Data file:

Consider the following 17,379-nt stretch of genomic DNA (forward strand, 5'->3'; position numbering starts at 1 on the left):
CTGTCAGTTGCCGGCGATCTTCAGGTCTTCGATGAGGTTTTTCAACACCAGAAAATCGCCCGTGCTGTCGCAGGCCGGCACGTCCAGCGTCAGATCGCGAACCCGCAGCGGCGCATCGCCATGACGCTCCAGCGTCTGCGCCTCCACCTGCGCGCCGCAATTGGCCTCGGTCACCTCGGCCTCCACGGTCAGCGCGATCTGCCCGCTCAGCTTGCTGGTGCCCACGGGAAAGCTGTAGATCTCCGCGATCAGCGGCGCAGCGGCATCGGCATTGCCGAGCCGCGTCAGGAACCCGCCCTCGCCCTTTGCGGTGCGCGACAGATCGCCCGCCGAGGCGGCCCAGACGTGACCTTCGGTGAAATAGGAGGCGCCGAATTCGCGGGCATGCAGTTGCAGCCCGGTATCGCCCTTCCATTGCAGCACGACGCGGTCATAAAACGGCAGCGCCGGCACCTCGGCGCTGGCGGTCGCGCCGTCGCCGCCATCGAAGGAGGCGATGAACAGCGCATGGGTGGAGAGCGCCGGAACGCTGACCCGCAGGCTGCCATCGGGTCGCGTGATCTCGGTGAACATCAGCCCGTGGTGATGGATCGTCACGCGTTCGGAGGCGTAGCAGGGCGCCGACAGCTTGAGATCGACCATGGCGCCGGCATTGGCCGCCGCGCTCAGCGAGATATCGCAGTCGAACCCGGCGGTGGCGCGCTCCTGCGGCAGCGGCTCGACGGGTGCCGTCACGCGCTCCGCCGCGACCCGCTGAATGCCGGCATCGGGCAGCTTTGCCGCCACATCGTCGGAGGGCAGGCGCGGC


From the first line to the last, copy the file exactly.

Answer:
Consider the following 17,379-nt stretch of genomic DNA (forward strand, 5'->3'; position numbering starts at 1 on the left):
CTGTCAGTTGCCGGCGATCTTCAGGTCTTCGATGAGGTTTTTCAACACCAGAAAATCGCCCGTGCTGTCGCAGGCCGGCACGTCCAGCGTCAGATCGCGAACCCGCAGCGGCGCATCGCCATGACGCTCCAGCGTCTGCGCCTCCACCTGCGCGCCGCAATTGGCCTCGGTCACCTCGGCCTCCACGGTCAGCGCGATCTGCCCGCTCAGCTTGCTGGTGCCCACGGGAAAGCTGTAGATCTCCGCGATCAGCGGCGCAGCGGCATCGGCATTGCCGAGCCGCGTCAGGAACCCGCCCTCGCCCTTTGCGGTGCGCGACAGATCGCCCGCCGAGGCGGCCCAGACGTGACCTTCGGTGAAATAGGAGGCGCCGAATTCGCGGGCATGCAGTTGCAGCCCGGTATCGCCCTTCCATTGCAGCACGACGCGGTCATAAAACGGCAGCGCCGGCACCTCGGCGCTGGCGGTCGCGCCGTCGCCGCCATCGAAGGAGGCGATGAACAGCGCATGGGTGGAGAGCGCCGGAACGCTGACCCGCAGGCTGCCATCGGGTCGCGTGATCTCGGTGAACATCAGCCCGTGGTGATGGATCGTCACGCGTTCGGAGGCGTAGCAGGGCGCCGACAGCTTGAGATCGACCATGGCGCCGGCATTGGCCGCCGCGCTCAGCGAGATATCGCAGTCGAACCCGGCGGTGGCGCGCTCCTGCGGCAGCGGCTCGACGGGTGCCGTCACGCGCTCCGCCGCGACCCGCTGAATGCCGGCATCGGGCAGCTTTGCCGCCACATCGTCGGAGGGCAGGCGCGGC